It wouldn’t hurt to take a look at your most used programs, and determine if any of them use excessively large amounts of resources for simple tasks. For example, if you use a resource intensive Antivirus program, it could be running scans at inopportune times and causing your computer to bog down while you are trying to get work accomplished. If you use multiple IM clients, you’re probably using far more than just a single program that combines all the functionality into one sleek design. For antivirus programs that use a small amount of memory and other resources at idle as well as when scanning, I’d recommend taking a look at AVG Antivirus Free Edition, or Avast! Antivirus. Both are free, and that’s what I’m trying to recommend this week. Unfortunately, each has it’s flaws; AVG has been known to find a decent amount of false positives (though I don’t remember getting many), and Avast has been known to miss trojan horse viruses.

For IMing clients, I’ve come to love Digsby over the past year (though I’ve been using the most up-to-date Alpha builds rather than the normal release 😉 ). It is able to check AIM, YIM, MSN (aka WLM), MySpace IM, Facebook, ICQ, and Jabber, as well as being able to check any POP3 or IMAP Email account. With 2 AIM accounts, 1 YIM, and a total of 5 email accounts, it uses around 7MB of RAM at idle. If you prefer the open source route, take a look at Pidgin. Of course these two examples aren’t the only helpers when it comes to reducing RAM and CPU consumption during daily use, so be aware of what your PC is doing that could be improved by a switch to a different program.



All of these programs are great, but if you’re looking for the best performance gain, the best route to go is to start over. Back up your data, and reinstall your operating system from scratch. Run these programs after you have everything you wish installed, and you can keep your system operating at peak performance.

If you have any suggestions, please feel free to PM me on the forums, or post in the comments. Be sure to check in next month when I will (hopefully) review Windows 7 RC.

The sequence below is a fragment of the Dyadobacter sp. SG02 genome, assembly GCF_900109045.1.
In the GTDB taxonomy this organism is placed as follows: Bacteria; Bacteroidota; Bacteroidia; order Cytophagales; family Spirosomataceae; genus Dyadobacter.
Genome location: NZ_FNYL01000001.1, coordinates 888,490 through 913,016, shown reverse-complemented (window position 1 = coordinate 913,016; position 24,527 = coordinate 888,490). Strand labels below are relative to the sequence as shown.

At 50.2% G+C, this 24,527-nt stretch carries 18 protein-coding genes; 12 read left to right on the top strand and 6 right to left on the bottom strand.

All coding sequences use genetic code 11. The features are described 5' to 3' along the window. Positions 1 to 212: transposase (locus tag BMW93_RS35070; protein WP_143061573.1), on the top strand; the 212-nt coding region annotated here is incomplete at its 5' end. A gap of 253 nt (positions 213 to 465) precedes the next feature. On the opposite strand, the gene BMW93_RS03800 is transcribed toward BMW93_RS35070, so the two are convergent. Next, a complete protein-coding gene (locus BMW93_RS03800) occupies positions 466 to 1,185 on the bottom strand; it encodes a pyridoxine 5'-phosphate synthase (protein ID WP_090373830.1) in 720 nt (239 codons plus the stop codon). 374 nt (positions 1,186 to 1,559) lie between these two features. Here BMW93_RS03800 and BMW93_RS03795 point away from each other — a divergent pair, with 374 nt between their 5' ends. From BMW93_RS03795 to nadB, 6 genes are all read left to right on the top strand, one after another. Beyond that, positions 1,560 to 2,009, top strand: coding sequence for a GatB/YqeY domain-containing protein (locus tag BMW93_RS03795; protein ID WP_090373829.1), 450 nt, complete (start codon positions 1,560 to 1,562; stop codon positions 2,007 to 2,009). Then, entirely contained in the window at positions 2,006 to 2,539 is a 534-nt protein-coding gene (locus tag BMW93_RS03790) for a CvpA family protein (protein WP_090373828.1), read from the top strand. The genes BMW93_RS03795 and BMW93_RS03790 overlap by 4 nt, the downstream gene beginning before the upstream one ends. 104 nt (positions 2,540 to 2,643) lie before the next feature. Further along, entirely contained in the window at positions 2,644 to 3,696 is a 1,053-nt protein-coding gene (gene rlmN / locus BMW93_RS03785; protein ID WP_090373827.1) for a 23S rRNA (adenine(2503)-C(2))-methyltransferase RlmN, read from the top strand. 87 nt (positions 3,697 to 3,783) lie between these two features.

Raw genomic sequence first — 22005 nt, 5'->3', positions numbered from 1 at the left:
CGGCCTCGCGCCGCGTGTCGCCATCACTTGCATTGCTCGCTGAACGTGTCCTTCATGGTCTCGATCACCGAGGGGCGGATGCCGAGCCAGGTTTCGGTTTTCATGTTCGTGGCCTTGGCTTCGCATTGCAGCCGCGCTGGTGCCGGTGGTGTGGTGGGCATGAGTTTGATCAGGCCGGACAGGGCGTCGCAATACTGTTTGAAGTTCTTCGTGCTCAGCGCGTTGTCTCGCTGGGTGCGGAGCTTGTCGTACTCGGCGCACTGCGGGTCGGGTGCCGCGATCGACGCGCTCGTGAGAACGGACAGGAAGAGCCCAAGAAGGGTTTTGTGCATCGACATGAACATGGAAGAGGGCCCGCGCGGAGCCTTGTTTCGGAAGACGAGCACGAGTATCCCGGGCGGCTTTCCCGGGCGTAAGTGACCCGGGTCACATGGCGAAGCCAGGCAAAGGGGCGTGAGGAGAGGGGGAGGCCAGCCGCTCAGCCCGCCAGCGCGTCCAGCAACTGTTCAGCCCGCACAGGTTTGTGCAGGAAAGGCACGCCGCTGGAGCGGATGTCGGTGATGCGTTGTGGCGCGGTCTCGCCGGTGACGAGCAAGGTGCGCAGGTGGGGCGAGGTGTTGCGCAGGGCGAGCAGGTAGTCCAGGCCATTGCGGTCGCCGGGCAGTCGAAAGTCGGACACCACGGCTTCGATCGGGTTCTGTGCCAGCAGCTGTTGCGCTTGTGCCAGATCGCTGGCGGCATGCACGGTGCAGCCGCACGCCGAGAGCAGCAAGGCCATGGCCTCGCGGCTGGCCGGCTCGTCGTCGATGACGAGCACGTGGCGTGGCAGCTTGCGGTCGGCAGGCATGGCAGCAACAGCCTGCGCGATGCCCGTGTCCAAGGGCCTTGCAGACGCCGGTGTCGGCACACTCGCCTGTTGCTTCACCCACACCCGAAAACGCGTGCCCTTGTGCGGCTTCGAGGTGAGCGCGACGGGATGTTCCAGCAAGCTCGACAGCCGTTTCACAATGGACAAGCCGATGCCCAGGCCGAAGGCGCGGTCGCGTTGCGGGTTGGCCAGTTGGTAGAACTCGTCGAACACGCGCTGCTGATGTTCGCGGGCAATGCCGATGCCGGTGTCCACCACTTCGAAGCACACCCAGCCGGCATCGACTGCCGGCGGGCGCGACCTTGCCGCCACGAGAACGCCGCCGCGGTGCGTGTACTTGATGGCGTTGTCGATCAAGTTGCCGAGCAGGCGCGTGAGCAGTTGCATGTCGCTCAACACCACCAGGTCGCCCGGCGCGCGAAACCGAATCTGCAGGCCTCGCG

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  • Aaron Says:
    8th April 2009, at 5:56pm

    I don’t care what you say, messing with the registry is always bad news.

  • Aaron Says:
    8th April 2009, at 6:05pm

    I do have another problem with Ccleaner. It is a great tool however I would avoid using the registry part. Also Memory Dumps, Windows log files, old prefetch data, and hotfix uninstallers are extremely useful things to have around when troubleshooting a problem. For example removing hotfix uninstallers can cause issues with other components in windows update from installing correctly. Believe me I’ve been through it.

  • Pfkninenines Says:
    9th April 2009, at 10:13am

    Messing with the registry isn’t always bad news, not in the slightest. If you know what you are doing, it’s fine. If you’re a moron and you remove a fair amount of data you don’t think you need, of course you’re going to mess up your OS. CCleaner usually removes basic things such as entries for removed programs, or file types that those programs used. You can look through each one individually too, and it asks if you’d like to make a registry backup before you make any changes. There is plenty of warning and preventative measures taken so you don’t mess up your OS, and if you do you can easily undo any actions.

    As for the hotfixes and other data, if you’re having a problem they are useful. If you’re not having any problems (and this article is for maintenance, not problem solving), chances are you can remove the uninstallers with no problem. If there were going to be any issues from a hotfix, it would present itself quite quickly and not wait till weeks or months later.

  • Aaron Says:
    9th April 2009, at 11:39pm

    The majority of people are idiots. I used ccleaners registry cleaner all the time and over the months it corrupted my system and I had to reinstall. More sooner than when I regularly do a fresh install. I know microsoft mvp’s that also shun the use of any registry cleaner. I say use at your own risk.

  • Pfkninenines Says:
    10th April 2009, at 6:40am

    Suit yourself. I’ve never had a problem with these programs, and that is why I am recommending them. I doubt that it was CCleaner that corrupted your system, but since I do not know the circumstances I can’t know for sure.

    As I said previously, you can have CCleaner store backups and if anything goes wrong, you can just restore your registry to a pre-‘cleaned’ state. If you suspected a problem was imminent, all you had to do was restore from your last save. If you didn’t make backups, that was your problem.